Tuesday, March 16, 2010

The State of Digital News

How we access news and what news we consume is changing. The annual assessment of the state of the US news industry ‘Project for Excellence in Journalism's’ was released last week by the Pew Research Center. It contains a comprehensive review of the news and insights into the habits and beliefs of some 60% of Americans who are estimated to get some news online during a typical day.

Only 19% of all surveyed, which includes people who already pay for news, said they would be willing to pay for news online. 82% of those surveyed who had preferred news sites said they'd look elsewhere if their favourites start demanding payment. That clearly demonstrates the size of the challenge news services has in moving to a subscription or pay to view models.

Readers tend to roam to gather their news with only 35% of consumers saying that they have a favourite site that they check each day. However the big sites; Yahoo, CNN, AOL, New York Times, MSNBC dominate the market. The top 7% news sites attract 80% of the traffic with the top 20 sites attracting the majority of that. Pew's survey claims that 25% of readers now get some news on their mobile phones and sourcing news more frequently on social Web sites.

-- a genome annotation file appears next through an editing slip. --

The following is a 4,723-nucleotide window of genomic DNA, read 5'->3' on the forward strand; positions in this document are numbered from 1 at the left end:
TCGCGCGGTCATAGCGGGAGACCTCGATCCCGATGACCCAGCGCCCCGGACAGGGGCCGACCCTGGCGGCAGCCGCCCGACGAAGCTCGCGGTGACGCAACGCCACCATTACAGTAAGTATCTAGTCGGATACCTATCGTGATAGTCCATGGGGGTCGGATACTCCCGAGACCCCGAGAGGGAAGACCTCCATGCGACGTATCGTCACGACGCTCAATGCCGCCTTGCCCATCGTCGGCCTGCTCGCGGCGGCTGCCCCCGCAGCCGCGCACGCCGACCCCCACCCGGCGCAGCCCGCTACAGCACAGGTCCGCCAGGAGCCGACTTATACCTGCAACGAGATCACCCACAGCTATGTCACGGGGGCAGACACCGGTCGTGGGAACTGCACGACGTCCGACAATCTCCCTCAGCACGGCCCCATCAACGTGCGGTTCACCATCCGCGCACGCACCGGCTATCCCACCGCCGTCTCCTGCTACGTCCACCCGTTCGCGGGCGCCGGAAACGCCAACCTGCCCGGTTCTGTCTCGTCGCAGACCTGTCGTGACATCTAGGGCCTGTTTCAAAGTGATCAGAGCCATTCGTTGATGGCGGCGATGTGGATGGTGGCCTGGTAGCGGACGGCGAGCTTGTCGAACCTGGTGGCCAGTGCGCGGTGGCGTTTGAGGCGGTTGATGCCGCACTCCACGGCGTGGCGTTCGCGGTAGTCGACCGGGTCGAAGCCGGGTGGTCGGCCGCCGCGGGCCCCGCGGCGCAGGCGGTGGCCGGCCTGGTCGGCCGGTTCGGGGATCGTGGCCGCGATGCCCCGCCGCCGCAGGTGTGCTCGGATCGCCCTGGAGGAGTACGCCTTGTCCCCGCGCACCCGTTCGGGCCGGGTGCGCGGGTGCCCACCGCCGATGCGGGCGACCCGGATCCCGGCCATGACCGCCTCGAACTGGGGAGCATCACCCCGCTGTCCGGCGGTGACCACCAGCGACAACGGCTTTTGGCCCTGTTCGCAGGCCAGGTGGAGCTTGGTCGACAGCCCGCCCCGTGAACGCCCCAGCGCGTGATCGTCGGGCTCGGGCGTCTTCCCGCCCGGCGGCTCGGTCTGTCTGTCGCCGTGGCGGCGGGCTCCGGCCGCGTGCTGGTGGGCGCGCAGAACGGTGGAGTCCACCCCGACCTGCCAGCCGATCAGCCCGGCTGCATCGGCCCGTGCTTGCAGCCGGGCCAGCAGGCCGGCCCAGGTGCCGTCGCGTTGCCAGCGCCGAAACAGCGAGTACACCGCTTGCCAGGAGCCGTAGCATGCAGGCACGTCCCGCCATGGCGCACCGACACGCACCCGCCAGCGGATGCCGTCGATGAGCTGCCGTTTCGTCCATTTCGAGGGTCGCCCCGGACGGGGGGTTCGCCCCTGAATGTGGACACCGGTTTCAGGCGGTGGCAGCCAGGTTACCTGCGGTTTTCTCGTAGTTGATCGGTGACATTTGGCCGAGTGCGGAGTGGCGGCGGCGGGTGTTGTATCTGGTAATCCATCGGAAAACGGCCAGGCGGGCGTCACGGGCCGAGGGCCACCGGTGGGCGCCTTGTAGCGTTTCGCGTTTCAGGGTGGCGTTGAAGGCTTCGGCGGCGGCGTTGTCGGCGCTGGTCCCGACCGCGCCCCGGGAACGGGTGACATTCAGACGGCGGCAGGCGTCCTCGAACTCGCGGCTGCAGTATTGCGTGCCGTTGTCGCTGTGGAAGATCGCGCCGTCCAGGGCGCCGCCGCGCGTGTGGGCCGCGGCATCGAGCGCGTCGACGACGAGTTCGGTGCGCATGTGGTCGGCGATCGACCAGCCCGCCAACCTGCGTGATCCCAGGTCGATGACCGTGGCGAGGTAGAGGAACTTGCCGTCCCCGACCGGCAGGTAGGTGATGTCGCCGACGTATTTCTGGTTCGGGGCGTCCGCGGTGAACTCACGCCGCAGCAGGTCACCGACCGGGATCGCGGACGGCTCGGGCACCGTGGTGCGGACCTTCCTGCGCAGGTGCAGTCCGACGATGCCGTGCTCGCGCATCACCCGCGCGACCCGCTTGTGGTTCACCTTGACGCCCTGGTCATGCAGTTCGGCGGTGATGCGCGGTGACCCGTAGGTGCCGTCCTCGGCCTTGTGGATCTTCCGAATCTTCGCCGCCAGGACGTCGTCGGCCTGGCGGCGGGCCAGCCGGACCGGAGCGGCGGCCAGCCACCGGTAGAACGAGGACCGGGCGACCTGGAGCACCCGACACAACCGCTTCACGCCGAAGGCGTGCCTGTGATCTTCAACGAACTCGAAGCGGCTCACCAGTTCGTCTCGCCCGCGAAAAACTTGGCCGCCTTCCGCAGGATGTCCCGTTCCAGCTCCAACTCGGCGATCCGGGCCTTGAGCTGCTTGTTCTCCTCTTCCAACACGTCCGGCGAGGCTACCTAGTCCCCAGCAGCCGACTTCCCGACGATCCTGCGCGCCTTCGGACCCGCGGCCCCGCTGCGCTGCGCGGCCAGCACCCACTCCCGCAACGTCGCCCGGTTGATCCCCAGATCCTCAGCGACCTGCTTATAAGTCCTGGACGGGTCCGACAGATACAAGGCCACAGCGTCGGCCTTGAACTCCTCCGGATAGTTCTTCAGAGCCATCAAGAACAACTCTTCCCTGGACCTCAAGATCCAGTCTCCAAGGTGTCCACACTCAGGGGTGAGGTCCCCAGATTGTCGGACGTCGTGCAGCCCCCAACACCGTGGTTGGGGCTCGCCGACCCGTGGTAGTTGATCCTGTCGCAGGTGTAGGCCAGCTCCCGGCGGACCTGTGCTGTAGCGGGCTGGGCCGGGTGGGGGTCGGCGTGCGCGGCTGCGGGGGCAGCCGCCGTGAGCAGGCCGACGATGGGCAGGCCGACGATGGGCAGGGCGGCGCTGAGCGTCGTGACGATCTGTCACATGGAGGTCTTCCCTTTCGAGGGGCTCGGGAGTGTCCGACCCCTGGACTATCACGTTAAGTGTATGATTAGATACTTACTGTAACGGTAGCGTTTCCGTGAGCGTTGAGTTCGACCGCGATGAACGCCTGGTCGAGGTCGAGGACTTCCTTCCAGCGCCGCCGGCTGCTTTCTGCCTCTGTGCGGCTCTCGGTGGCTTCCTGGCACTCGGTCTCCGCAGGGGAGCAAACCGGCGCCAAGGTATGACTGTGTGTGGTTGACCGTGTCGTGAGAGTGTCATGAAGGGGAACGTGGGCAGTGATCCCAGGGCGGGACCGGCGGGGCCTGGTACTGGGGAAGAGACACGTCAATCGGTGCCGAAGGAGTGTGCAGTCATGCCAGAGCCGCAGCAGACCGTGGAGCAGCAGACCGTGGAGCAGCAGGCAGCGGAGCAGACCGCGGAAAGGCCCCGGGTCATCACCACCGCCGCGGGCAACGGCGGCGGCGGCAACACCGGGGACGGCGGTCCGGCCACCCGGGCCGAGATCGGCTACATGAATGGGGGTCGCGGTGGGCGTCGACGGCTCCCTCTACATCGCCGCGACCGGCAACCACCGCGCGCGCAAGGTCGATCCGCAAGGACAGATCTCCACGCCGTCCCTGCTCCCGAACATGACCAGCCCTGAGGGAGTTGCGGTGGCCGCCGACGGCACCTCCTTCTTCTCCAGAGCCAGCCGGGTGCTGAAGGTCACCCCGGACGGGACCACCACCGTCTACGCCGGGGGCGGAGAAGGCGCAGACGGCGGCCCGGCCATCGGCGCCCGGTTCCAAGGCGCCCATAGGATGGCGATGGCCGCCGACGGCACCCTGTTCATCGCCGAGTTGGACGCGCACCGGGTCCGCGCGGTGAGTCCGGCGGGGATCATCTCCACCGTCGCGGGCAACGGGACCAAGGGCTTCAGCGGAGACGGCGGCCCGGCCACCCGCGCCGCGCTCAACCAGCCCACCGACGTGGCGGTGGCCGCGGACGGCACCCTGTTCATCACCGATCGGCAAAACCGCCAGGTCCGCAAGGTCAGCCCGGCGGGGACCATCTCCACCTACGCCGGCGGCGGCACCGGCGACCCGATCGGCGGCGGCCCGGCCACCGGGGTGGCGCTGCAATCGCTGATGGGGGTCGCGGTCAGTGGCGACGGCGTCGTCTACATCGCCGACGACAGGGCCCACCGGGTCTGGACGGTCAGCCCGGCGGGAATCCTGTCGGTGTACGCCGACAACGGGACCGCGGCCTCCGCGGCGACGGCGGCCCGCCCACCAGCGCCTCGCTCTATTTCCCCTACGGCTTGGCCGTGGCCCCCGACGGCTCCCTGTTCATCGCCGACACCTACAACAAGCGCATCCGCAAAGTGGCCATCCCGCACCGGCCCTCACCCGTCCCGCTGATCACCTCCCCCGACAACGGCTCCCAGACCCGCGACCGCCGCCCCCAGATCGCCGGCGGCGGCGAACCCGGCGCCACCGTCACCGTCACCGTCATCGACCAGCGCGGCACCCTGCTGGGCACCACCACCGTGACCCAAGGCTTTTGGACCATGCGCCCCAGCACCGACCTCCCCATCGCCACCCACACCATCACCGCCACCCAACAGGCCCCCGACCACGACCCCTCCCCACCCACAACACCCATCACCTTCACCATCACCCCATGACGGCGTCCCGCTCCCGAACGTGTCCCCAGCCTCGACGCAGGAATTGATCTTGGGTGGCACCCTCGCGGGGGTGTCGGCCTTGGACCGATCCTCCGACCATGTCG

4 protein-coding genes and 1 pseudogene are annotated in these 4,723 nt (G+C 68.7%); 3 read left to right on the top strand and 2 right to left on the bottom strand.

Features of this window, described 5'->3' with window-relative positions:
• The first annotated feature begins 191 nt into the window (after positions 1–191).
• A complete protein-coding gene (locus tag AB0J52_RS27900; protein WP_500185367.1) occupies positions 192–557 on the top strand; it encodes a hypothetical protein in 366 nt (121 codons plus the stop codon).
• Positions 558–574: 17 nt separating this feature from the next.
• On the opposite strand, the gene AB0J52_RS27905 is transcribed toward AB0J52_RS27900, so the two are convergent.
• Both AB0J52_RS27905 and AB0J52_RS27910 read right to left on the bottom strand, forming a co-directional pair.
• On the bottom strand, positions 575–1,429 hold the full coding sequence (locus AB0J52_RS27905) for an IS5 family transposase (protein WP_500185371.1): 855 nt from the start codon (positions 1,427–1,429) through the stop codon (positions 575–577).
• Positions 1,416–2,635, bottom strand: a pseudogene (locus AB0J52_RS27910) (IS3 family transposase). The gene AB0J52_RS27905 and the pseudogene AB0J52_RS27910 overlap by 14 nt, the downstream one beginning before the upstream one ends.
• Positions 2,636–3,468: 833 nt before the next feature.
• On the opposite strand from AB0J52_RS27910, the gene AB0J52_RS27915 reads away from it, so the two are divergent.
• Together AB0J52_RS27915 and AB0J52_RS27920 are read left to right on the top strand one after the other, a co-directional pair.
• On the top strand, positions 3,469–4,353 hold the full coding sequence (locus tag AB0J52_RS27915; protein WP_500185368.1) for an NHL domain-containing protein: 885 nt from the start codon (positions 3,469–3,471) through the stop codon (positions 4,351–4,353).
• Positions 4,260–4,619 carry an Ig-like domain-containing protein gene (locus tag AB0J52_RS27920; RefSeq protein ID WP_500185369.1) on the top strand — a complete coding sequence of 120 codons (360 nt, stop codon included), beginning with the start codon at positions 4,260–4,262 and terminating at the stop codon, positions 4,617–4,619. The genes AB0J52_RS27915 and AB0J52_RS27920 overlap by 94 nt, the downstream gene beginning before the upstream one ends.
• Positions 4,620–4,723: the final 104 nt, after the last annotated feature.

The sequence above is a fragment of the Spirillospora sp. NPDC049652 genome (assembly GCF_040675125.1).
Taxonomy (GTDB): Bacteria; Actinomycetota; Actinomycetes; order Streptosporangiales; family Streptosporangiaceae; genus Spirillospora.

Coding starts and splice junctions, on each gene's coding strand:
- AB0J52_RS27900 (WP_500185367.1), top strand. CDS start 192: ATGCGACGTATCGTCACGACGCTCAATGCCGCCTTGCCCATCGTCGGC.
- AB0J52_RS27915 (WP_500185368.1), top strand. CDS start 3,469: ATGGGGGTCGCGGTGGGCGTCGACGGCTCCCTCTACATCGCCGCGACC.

Advertising continues to struggle and saw its first decline since 2002 and some 80% of those surveyed said that they never or hardly ever click on ads. In 2009n newspaper advertising revenue fell 26%, local TV and radio 22% and network television ad revenue was down 8%. Newspaper industry-wide circulation is falling by 10.6% and a loss 25.6% in daily circulation since 2000. These declines, show a loss in print revenues on top of a loss of ad revenues. Without charging for online newspaper are being hit by a double wammy.

The Wall Street Journal already charges and The New York Times has announced a metered system, allowing readers to click on a certain number of stories for free each month, with fees kicking in for readers who exceed that level. The Associated Press will charge for an application it is developing for use on the iPad, Apple's tablet computer.

The news media is no longer finely segmented into cable, online, network, local tv, magazines and newspapers. They are all going after the same online dollars. Some are part of conglomerates that cross media forms. Finally aggregators are now offering snippets and choice at a click and news on demand. How will news adjust its economic models and its resource in what is certainly a Brave New World?

To read to full report click here:The State of News Media

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